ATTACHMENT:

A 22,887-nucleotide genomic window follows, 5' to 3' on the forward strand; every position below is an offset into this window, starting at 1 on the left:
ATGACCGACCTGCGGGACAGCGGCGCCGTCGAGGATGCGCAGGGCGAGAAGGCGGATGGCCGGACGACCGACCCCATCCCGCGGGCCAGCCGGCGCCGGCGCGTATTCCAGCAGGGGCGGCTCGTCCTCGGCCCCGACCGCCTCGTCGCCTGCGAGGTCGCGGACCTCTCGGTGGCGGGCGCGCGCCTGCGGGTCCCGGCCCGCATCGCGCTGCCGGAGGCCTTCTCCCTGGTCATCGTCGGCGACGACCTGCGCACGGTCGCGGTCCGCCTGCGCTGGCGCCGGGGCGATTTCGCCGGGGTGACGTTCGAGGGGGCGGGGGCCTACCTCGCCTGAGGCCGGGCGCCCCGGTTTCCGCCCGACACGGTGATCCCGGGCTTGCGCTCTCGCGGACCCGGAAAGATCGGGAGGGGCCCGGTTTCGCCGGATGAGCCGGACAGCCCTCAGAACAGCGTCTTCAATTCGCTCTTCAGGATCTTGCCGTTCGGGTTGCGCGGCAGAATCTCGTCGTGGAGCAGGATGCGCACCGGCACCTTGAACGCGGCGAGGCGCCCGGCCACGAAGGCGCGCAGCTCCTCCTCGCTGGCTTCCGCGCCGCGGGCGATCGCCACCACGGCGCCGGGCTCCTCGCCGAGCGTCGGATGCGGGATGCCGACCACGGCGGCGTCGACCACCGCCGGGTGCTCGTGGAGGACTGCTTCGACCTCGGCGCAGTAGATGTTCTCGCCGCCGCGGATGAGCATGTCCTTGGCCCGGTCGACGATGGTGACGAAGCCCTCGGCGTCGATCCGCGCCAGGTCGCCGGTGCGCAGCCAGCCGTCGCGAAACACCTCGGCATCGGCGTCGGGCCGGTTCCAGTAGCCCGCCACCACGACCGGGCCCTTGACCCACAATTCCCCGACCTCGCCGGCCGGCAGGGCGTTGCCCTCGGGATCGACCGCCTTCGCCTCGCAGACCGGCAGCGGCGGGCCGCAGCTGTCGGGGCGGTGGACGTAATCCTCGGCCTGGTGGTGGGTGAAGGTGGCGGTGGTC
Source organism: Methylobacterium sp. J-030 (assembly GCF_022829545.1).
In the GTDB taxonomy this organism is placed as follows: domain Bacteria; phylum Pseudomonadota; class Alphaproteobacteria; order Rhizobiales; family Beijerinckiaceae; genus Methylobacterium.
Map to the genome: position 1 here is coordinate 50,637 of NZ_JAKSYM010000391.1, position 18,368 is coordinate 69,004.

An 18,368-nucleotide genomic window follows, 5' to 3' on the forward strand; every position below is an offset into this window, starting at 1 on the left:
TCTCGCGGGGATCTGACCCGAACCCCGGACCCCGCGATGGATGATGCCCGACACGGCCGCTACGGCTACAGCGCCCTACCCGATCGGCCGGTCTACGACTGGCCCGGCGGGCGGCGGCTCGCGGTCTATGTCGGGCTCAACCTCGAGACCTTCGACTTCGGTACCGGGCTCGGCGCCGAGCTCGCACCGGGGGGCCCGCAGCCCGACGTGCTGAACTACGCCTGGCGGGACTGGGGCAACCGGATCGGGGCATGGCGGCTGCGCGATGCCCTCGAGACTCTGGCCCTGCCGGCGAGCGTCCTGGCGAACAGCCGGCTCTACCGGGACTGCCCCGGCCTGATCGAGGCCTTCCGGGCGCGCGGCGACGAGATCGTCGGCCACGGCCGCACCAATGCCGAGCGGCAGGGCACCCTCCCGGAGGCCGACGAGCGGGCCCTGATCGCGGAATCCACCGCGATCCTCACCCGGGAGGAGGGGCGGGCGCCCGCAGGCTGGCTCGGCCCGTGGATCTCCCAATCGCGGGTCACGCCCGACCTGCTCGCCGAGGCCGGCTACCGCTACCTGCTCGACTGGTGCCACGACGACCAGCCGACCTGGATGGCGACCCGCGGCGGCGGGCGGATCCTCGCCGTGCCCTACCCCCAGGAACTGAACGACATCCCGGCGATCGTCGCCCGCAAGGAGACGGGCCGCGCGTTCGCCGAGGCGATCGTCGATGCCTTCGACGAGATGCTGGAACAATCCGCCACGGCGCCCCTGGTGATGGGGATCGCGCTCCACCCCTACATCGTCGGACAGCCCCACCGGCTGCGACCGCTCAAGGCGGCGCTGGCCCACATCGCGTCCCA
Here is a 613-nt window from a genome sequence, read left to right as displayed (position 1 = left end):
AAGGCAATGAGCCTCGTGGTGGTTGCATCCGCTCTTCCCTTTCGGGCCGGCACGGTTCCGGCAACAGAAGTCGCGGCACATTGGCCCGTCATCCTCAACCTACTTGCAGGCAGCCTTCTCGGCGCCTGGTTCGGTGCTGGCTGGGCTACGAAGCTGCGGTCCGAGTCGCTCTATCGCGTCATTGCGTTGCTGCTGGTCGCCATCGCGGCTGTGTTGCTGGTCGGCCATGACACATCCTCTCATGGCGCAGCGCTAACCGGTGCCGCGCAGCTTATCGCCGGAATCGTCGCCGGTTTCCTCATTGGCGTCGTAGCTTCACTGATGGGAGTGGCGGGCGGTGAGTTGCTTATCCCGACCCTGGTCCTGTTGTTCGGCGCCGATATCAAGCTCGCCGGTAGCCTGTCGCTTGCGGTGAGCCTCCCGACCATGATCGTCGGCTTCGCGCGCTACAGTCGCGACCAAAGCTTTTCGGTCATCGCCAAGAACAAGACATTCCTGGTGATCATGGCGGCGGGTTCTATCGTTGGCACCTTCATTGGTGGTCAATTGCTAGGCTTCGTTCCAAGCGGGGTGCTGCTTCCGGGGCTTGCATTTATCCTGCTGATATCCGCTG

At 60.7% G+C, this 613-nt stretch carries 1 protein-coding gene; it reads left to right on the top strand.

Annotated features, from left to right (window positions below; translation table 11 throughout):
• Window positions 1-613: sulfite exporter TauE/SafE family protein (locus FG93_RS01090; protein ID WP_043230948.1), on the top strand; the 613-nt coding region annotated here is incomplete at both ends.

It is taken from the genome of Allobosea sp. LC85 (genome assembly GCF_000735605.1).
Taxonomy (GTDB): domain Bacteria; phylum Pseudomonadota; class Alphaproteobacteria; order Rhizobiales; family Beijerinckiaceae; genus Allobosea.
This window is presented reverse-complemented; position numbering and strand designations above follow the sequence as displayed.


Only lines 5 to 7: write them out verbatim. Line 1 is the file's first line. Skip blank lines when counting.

Map to the genome: position 1 here is coordinate 50,637 of NZ_JAKSYM010000391.1, position 18,368 is coordinate 69,004.

An 18,368-nucleotide genomic window follows, 5' to 3' on the forward strand; every position below is an offset into this window, starting at 1 on the left:
TCTCGCGGGGATCTGACCCGAACCCCGGACCCCGCGATGGATGATGCCCGACACGGCCGCTACGGCTACAGCGCCCTACCCGATCGGCCGGTCTACGACTGGCCCGGCGGGCGGCGGCTCGCGGTCTATGTCGGGCTCAACCTCGAGACCTTCGACTTCGGTACCGGGCTCGGCGCCGAGCTCGCACCGGGGGGCCCGCAGCCCGACGTGCTGAACTACGCCTGGCGGGACTGGGGCAACCGGATCGGGGCATGGCGGCTGCGCGATGCCCTCGAGACTCTGGCCCTGCCGGCGAGCGTCCTGGCGAACAGCCGGCTCTACCGGGACTGCCCCGGCCTGATCGAGGCCTTCCGGGCGCGCGGCGACGAGATCGTCGGCCACGGCCGCACCAATGCCGAGCGGCAGGGCACCCTCCCGGAGGCCGACGAGCGGGCCCTGATCGCGGAATCCACCGCGATCCTCACCCGGGAGGAGGGGCGGGCGCCCGCAGGCTGGCTCGGCCCGTGGATCTCCCAATCGCGGGTCACGCCCGACCTGCTCGCCGAGGCCGGCTACCGCTACCTGCTCGACTGGTGCCACGACGACCAGCCGACCTGGATGGCGACCCGCGGCGGCGGGCGGATCCTCGCCGTGCCCTACCCCCAGGAACTGAACGACATCCCGGCGATCGTCGCCCGCAAGGAGACGGGCCGCGCGTTCGCCGAGGCGATCGTCGATGCCTTCGACGAGATGCTGGAACAATCCGCCACGGCGCCCCTGGTGATGGGGATCGCGCTCCACCCCTACATCGTCGGACAGCCCCACCGGCTGCGACCGCTCAAGGCGGCGCTGGCCCACATCGCGTCCCA